The Latest

The Agile-Traditional Development Cooperative[presentation]

In large organizations, it is simply not practical to just "flip a switch" and have your development department start doing full-on agile all at once.

Michele Sliger, Sliger Consulting
Coaching: The New Leadership Imperative[presentation]

The days of plan-driven command-and-control technical management are gone. Flexible software development and the adoption of agile methods are driving factors.

Robert Galen, RGCG, LLC
What Snake Oil Is Your Organization Buying Today?[presentation]

As always, the snake oil bandwagons are circling your organization. But unlike snake oil, a purported health supplement of old, modern organizations bet their success on technologies with often equally dubious claims.

James Coplien, Nordija A/S
Using Lean Thinking to Align People, Process, and Practices[presentation]

The operational structure of many organizations fails to support their software development teams.

Alan Shalloway, Net Objectives
How to Design Frustrating Products[presentation]

In the software business, poor product design can lead to frustration and wasted time for our customers.

Sanjeev Verma, Microsoft
Risk Management--It's Not Just For Gamblers Any More[presentation]

The difference between gamblers and many software managers is that gamblers know there is a good chance they will lose a bet.

Payson Hall, Catalysis Group, Inc.
What Better Software Means to the CEO[presentation]

Today's organizations depend on software applications for their business success-and survival. When applications fail, businesses are severely damaged-revenue losses in the millions, key data stolen, brands and reputations damaged.

Jeffery Payne, Cigital, Inc.
The Secret to Software Development[magazine]

In the wake of Rhonda Byrne's bestseller The Secret, Carol Dekkers examines whether the theories behind Byrne's blockbuster can be applied to software development. Can the Law of Attraction and positive energy really be all it takes for successful, positive project results—or is that just wishful thinking?

Carol Dekkers's picture Carol Dekkers
The Lecture[magazine]

Whether you're being admonished for having more than ten items in the express lane at the supermarket or you are telling off a tester for missing a bug, at some point we've all been on the giving and on the receiving end of The Lecture. We're all human and fallible. Isn't there a more effective (and mature) way to communicate when a problem arises?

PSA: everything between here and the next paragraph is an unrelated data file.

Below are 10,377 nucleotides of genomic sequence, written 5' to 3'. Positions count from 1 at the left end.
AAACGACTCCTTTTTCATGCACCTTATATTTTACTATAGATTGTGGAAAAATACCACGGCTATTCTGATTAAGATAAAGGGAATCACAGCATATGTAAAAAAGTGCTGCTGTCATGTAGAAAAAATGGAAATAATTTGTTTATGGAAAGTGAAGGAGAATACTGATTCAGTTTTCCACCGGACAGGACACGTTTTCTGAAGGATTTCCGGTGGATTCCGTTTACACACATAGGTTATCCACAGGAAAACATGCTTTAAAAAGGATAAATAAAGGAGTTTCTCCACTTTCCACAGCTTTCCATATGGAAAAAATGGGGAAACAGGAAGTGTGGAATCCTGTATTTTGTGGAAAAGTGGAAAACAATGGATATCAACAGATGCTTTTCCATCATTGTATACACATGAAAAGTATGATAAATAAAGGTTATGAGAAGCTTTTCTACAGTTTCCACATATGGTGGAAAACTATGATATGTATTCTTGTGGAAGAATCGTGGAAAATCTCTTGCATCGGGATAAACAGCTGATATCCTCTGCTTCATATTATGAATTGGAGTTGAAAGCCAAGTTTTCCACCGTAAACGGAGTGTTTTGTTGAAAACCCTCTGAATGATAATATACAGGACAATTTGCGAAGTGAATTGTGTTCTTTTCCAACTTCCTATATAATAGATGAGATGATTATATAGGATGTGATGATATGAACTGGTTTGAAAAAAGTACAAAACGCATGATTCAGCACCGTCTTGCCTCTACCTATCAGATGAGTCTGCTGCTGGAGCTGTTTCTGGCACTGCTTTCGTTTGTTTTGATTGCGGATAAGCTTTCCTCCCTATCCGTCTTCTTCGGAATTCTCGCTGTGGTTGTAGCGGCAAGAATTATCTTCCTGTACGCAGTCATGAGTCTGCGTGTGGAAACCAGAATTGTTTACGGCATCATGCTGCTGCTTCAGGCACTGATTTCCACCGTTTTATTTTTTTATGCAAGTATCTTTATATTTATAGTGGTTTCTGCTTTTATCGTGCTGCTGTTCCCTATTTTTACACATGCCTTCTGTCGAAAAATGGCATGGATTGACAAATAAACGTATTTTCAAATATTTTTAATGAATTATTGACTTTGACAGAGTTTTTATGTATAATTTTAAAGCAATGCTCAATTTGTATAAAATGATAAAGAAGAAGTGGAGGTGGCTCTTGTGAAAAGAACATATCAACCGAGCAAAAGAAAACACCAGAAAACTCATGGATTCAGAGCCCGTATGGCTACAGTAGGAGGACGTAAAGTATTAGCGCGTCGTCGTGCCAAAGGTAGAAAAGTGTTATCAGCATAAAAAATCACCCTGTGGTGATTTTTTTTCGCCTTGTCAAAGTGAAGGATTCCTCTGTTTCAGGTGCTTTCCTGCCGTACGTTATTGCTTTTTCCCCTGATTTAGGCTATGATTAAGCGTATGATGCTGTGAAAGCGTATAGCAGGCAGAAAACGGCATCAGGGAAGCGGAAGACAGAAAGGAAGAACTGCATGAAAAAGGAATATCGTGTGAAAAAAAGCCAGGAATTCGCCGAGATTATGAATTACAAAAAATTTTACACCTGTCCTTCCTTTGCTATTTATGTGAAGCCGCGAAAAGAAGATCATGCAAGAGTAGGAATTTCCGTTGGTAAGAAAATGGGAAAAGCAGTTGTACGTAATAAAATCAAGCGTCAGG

Lee Copeland's picture Lee Copeland
Navigating the Installation[magazine]

If you've ever popped a CD into a drive and run an install for software you're about to test, then you might be performing installation testing indirectly. If not properly installed, an application could give false results for all other testing. A better strategy is to test the install process directly, which will give you greater confidence in the quality of your software.

Karen N. Johnson's picture Karen N. Johnson
Ready, Aim, Release[magazine]

Think you know what your customer wants? Can you afford to be wrong? Based on the concept of tracer ammunition, which allows a shooter to follow the path of a bullet toward its target and adjust his aim as needed, tracer bullet software development can help you better understand your users’ wants so you can build a product that hits the mark.

Jared Richardson's picture Jared Richardson
Skills for Software Smokejumpers[magazine]

Sometimes the only way to get a fire under control is to call in the smokejumpers. These specially trained firefighters parachute into a region to take on a blaze and contain it before any more damage is done. Some software development projects have smokejumpers, too. These professionals enter struggling projects midstream, assess the situation, and hopefully lead the team to a successful outcome.

Don Gray's picture Don Gray
Users We Don't Like[magazine]

Mom always said, "If you can't say something nice, don't say anything at all." But Michael Bolton made an interesting discovery when he asked testers to talk about users they don't like. While nobody likes a complainer, listening to what your users are saying--even if you don't like it--can help you spot problems you may have overlooked.

Michael Bolton's picture Michael Bolton
Sophie's Choice[magazine]

What do you do when your boss tells you to do something your conscience won't allow? Follow a test manager as she is faced with an ethical dilemma that forces her to pick between what is right and what will save her job. It's a tough position to be in, find out how to come through it with your head held high.

Fiona Charles's picture Fiona Charles
Make Reuse a Reality with STL Algorithms[magazine]

Good code is a beautiful thing--especially when you don't have to write it. While most of us are quick to use prepackaged containers such as vectors, lists, and maps in everyday programming, we often overlook algorithms as a reuse tool. Find out how standard template library algorithms, specifically, can put you on the road to reuse.

Chuck Allison's picture Chuck Allison

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